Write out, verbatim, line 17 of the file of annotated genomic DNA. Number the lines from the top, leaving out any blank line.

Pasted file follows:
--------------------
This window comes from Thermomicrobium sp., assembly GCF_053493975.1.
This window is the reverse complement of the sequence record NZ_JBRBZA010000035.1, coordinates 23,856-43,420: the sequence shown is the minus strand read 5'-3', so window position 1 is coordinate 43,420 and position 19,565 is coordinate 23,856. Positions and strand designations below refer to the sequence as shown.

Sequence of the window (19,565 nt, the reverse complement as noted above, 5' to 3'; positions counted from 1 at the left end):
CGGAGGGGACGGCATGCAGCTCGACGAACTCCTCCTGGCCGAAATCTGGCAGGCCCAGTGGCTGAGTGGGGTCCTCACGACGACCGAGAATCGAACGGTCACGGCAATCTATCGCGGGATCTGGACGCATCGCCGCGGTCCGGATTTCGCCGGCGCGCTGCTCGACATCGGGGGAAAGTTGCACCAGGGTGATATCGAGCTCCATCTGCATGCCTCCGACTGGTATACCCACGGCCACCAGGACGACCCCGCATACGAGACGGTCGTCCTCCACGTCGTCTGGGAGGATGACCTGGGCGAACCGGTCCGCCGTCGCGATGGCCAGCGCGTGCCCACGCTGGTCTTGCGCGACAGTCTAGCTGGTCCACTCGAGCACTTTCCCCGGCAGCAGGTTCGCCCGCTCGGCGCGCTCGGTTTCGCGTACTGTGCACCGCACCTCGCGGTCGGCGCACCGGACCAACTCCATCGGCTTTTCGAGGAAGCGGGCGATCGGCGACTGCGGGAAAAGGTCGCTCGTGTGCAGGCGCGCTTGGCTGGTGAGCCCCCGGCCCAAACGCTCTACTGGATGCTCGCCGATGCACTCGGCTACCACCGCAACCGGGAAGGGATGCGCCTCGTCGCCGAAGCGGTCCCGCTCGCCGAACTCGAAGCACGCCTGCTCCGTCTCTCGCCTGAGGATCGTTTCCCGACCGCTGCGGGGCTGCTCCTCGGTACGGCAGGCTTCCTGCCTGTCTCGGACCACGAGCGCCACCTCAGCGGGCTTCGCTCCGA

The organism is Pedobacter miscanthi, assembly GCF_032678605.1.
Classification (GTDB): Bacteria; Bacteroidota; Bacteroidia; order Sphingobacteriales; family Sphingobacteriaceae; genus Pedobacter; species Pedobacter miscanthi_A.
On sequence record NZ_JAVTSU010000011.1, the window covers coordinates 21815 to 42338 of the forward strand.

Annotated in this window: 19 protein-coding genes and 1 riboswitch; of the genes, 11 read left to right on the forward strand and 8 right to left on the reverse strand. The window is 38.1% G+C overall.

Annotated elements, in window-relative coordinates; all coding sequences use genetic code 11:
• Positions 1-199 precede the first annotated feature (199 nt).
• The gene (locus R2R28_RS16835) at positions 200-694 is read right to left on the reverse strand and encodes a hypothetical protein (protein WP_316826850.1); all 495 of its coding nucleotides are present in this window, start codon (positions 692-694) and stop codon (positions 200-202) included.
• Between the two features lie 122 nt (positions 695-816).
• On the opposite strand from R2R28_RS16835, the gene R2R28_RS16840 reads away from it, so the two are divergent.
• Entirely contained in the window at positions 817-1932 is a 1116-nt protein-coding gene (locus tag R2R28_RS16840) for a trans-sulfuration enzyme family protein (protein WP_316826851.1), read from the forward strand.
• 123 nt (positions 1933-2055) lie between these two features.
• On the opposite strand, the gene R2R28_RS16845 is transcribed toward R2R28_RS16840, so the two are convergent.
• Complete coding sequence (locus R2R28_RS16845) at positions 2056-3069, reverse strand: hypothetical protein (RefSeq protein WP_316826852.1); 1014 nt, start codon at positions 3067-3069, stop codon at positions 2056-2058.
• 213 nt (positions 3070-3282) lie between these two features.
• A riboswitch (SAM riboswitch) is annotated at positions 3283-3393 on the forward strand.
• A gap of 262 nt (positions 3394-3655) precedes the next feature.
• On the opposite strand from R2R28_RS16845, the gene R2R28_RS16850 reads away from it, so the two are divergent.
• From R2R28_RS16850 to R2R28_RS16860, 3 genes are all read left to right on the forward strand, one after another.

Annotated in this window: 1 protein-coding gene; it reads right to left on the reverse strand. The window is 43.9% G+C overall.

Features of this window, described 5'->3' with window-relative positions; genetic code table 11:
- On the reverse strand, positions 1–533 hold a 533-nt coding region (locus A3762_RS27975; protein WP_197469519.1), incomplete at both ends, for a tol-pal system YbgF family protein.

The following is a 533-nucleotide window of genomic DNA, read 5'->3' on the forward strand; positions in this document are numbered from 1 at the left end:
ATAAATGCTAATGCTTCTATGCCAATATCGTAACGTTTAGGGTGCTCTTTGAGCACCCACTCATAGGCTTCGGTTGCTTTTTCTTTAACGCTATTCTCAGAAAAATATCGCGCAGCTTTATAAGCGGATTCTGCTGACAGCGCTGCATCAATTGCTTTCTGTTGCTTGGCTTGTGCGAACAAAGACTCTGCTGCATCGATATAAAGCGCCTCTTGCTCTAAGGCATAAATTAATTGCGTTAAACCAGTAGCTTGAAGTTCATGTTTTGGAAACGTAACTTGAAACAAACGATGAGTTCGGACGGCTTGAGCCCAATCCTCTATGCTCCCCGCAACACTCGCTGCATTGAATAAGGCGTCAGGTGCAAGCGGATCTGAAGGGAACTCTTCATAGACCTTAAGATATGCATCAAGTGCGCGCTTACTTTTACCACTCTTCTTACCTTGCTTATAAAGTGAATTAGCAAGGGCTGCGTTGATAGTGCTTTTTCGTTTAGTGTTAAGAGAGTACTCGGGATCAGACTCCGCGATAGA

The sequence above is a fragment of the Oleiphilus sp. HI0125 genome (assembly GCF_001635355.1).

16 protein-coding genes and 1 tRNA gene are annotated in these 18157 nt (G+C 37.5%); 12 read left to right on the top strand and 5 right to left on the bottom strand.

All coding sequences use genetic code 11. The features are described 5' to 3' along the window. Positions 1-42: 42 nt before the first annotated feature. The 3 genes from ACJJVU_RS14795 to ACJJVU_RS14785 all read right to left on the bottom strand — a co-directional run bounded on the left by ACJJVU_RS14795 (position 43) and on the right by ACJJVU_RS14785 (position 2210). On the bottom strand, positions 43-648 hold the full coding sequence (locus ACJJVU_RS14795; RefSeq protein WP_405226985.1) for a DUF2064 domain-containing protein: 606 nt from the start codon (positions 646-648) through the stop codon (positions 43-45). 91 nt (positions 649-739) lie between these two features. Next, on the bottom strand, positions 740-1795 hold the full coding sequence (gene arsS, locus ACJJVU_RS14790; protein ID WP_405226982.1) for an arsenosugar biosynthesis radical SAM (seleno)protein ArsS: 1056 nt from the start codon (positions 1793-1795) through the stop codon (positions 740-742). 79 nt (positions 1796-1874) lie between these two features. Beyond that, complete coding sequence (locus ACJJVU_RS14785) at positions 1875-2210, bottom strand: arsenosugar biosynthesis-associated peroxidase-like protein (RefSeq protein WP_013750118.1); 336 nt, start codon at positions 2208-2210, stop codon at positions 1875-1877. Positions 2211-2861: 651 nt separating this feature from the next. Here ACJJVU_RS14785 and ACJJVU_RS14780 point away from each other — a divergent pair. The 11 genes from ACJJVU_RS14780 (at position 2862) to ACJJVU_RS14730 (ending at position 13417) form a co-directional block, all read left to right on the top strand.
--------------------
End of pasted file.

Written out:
• Complete coding sequence (locus R2R28_RS16845) at positions 2056-3069, reverse strand: hypothetical protein (RefSeq protein WP_316826852.1); 1014 nt, start codon at positions 3067-3069, stop codon at positions 2056-2058.